Throughout the quarantine period, Carpentier performed regular medical exams to make sure the astronauts had not been adversely impacted by their spaceflight or any potential pathogens, Odom said.
The health of the personnel working in the lab was also monitored to make sure they didn’t show any symptoms of ill health. Even their waste samples were checked to make sure that if they had encountered any bacteria, it wasn’t escaping their bodies and becoming a contaminant, Odom said. The entire quarantine was also monitored from the outside by two other doctors, and representatives from the World Health Organization inspected the lab as well.
And the astronauts began discovering ways to fill their time.
Photographs and film show them playing cards, reading magazines and listening to the media coverage of their mission. While in the trailer before moving to the more comfortable living spaces in the Lunar Receiving Laboratory, they enjoyed meals from a microwave oven, technology that had only recently gone mainstream.
There were also chances for the astronauts to speak to their families, who were separated from them during the quarantine, using telephones in the trailer or between glass walls.
It was close quarters for the astronauts, who had already spent eight days together on their mission, not to mention all of the time they spent together training prelaunch.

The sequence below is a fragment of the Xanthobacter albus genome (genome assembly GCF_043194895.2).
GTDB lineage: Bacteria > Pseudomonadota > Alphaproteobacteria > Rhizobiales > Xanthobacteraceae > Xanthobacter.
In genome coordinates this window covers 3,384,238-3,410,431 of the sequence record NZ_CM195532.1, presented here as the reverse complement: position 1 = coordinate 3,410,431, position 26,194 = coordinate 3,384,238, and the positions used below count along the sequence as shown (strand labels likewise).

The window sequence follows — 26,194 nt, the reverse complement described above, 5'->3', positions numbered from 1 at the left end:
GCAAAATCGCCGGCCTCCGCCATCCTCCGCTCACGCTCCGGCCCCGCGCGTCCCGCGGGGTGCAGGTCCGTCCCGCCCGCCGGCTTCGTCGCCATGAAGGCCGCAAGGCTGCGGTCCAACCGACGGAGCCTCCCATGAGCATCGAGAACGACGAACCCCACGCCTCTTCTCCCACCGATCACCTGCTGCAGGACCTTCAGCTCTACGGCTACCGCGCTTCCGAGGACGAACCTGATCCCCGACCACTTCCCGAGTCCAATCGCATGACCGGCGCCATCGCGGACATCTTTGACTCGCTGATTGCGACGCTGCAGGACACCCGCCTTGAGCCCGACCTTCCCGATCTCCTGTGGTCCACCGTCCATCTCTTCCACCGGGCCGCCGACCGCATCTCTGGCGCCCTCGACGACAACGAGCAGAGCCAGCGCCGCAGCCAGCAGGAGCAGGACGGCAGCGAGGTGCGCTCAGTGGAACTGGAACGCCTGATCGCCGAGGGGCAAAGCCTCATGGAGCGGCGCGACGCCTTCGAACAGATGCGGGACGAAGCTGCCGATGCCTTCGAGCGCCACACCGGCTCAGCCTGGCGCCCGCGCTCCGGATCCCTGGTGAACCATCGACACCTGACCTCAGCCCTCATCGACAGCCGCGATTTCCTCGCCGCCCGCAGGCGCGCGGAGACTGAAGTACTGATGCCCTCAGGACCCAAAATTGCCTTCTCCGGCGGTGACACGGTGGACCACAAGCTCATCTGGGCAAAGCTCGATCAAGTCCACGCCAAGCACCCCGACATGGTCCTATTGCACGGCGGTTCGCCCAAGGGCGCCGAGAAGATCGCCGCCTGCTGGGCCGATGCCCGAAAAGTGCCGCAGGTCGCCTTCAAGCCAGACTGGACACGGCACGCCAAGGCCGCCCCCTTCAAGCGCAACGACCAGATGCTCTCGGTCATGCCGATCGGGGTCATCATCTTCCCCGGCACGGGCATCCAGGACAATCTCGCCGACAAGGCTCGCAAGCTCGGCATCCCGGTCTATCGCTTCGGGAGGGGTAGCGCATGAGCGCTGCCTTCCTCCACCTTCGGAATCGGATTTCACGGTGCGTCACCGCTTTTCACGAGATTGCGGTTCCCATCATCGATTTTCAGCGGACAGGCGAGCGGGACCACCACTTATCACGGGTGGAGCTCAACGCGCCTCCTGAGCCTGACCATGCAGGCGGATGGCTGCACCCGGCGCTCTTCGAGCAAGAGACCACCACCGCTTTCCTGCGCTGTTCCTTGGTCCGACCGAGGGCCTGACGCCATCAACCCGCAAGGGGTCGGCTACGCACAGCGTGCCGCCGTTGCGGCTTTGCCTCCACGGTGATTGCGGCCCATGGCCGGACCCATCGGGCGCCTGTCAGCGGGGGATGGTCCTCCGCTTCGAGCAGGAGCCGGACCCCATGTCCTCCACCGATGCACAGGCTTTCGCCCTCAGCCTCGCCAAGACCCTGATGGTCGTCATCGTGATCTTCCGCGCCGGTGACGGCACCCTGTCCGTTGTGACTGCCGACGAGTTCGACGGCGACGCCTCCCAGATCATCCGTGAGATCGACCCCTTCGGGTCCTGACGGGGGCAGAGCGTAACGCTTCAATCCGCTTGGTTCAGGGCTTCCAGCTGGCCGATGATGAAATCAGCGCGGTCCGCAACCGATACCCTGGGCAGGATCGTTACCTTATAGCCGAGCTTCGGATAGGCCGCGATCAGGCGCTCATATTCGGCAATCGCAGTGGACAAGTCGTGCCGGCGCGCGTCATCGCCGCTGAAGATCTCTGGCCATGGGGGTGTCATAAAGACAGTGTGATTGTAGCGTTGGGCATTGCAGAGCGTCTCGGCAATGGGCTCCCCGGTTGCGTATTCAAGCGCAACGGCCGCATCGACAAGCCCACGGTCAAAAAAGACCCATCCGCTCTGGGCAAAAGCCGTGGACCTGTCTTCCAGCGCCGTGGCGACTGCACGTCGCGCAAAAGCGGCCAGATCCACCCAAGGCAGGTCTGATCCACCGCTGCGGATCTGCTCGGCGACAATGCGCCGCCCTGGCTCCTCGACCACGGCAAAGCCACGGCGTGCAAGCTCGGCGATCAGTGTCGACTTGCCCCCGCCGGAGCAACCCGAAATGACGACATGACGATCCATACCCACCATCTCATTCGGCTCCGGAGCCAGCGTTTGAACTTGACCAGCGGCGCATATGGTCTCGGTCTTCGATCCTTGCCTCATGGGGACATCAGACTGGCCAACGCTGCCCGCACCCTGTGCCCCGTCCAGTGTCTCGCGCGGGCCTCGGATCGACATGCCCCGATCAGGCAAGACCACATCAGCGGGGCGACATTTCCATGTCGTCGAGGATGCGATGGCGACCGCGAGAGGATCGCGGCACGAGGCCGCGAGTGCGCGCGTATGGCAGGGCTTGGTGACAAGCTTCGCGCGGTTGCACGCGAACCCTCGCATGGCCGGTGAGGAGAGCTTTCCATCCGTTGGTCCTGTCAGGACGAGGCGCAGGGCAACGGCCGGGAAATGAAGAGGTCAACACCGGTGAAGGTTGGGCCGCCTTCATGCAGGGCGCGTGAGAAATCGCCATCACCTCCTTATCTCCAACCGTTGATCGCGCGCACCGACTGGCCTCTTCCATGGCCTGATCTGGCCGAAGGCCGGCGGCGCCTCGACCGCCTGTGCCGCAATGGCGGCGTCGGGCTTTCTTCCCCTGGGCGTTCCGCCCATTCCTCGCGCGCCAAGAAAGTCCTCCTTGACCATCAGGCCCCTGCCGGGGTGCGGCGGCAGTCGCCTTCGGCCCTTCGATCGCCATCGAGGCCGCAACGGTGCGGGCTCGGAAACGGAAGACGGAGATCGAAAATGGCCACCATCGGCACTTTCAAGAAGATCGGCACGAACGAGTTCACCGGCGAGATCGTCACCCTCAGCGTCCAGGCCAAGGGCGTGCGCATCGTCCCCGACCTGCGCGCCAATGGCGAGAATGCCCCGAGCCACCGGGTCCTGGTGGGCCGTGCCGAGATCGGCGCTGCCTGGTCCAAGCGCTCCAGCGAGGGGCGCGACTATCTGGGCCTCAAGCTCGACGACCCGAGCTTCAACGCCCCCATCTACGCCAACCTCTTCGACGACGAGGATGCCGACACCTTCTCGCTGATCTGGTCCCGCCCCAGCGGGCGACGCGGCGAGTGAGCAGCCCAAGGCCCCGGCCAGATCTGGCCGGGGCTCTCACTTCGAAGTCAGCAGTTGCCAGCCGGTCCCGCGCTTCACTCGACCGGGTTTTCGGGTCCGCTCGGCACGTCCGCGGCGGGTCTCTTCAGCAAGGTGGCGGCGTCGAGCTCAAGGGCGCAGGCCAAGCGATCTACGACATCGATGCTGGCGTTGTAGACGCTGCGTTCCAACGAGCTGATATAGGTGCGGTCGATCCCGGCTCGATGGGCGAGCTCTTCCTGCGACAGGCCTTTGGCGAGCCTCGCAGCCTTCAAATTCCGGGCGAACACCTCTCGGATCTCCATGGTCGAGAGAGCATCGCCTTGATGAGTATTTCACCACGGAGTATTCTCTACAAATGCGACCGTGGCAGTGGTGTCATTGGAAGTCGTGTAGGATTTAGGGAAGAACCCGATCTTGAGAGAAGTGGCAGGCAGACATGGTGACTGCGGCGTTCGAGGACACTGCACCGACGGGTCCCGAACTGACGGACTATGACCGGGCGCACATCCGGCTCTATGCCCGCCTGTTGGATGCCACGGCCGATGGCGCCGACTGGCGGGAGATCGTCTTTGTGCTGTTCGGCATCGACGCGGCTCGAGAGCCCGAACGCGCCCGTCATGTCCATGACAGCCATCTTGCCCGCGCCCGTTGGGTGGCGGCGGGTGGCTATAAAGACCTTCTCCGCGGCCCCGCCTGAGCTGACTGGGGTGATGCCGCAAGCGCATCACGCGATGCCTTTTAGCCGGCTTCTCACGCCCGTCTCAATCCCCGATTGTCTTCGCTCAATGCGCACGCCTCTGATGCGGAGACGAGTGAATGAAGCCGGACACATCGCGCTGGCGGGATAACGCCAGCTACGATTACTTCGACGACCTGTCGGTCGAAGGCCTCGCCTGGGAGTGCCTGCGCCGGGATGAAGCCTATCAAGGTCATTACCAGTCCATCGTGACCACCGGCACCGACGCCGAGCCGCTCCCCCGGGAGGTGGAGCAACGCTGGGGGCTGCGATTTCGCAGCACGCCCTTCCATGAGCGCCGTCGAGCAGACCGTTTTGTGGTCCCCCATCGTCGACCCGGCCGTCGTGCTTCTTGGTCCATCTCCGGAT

However, the astronauts tried to give each other as much privacy as possible. For instance, when Aldrin spoke with his wife on the phone, Collins plugged his ears and Armstrong played a ukulele.
Much of their time in the Lunar Receiving Laboratory involved debriefs. The astronauts sat in a room separated by glass and discussed different aspects of the mission with NASA personnel, like Slayton.
The doors of the lab’s crew reception area were finally opened on August 10, and the astronauts were able to walk outside into the humid Texas evening, according to NASA. It was the first time the astronauts had stepped outside and interacted with anyone outside of essential personnel since their preflight quarantine.
“I’d like to take this opportunity particularly to thank all of those of you I see out there who are my gracious hosts here at the Lunar Receiving Laboratory,” Armstrong said to the media and lab personnel present. “I can’t say that I would choose to spend a couple weeks like that, but I’m very glad that we got the opportunity to complete the mission.”